Oil Prices Slide As Red Sea Transport Disruptions Ease2 min read
Oil Prices fell roughly 1% on Thursday, as concerns eased about shipping disruptions along the Red Sea route, even as tensions in the Middle East continue to fester.
Brent crude futures were down 97 cents, about 1.2%, at $78.68 a barrel by 1026 GMT on subdued trade ahead of their imminent expiry, while the more active March contract was down 91 cents, about 1.1%, at $78.63 a barrel.
U.S. WTI crude futures were trading $1.03, or about 1.4%, lower at $73.08 a barrel. Oil prices dropped nearly 2% on Wednesday as major shipping firms began returning to the Red Sea.
Danish shipping company Maersk said it has scheduled several dozen container vessels to travel via the Suez Canal and Red Sea in the coming weeks after calling a temporary halt to those routes this month following attacks by Yemen’s Iran-backed Houthi militia.
However, a U.S.-led coalition to quell tensions in the Red Sea has not so far yielded coordinated action as hoped.
A week after the launch of the U.S.-led maritime force, many allies do not want to be associated with it, partly reflecting the fissures created by the conflict in Gaza, which has seen the U.S. maintain firm support for Israel even as international criticism rises over its offensive.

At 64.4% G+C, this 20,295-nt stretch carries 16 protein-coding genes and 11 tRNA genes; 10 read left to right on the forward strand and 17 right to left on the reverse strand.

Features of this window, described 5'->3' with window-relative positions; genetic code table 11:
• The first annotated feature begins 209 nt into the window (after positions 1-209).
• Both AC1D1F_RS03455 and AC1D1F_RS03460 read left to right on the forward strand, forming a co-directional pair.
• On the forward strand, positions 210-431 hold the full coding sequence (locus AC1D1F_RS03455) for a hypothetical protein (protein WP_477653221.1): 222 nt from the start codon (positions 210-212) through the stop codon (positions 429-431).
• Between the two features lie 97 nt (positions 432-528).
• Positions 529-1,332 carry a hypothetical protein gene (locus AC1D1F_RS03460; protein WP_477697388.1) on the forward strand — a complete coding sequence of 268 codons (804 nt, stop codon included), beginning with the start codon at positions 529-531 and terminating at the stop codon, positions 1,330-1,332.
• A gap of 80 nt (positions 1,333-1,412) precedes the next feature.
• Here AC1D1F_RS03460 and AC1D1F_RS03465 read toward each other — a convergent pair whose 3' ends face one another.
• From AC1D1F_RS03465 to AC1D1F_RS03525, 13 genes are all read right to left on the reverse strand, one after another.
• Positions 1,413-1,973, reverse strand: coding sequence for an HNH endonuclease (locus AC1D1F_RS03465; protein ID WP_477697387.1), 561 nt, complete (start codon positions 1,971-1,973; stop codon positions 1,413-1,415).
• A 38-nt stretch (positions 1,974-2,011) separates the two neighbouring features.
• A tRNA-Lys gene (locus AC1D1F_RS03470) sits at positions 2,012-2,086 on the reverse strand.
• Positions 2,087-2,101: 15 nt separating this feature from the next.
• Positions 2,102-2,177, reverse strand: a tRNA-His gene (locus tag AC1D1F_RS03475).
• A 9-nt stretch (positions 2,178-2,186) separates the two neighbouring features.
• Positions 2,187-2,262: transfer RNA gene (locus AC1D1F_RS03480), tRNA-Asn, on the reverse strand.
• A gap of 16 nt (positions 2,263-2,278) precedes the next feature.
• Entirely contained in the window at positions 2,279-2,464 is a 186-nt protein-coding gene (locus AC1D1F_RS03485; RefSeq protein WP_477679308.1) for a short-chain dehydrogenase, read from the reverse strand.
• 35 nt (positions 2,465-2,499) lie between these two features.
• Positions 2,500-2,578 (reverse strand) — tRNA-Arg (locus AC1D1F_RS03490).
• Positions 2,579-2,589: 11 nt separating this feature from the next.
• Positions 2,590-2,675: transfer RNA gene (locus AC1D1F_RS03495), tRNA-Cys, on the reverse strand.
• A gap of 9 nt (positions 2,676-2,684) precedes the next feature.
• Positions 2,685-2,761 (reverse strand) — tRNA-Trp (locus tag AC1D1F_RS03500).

The prospect of a prolonged Israeli military campaign in Gaza and the spillover of the conflict to attacks on ships in the Red Sea remain major drivers of market sentiment.
Israeli forces pummelled central Gaza by land, sea and air on Wednesday, a day after Israel’s chief of staff, Herzi Halevi, told reporters the war would go on “for many months”.
U.S. government data on fuel stockpiles is due on Thursday, delayed by a day due to the Christmas holiday on Monday.
Data from the American Petroleum Institute industry group on Wednesday showed crude stocks rose 1.84 million barrels in the week ended Dec. 22, against estimates from seven analysts polled by Reuters for a drop of 2.7 million barrels.
Meanwhile, the growing prospect of interest rate cuts in Europe and the U.S. in 2024 are positive from an oil demand perspective.
“The market is likely to try the upside again … maybe in the early new year, also on expectations of a recovery in fuel demand thanks to monetary easing in the United States and higher kerosene demand during the winter in the northern hemisphere,” said Hiroyuki Kikukawa, president of NS Trading, a unit of Nissan Securities.
Reporting by Natalie Grover, Yuka Obayashi and Sudarshan Varadhan; Editing by Leslie Adler, Sonali Paul and Tomasz Janowski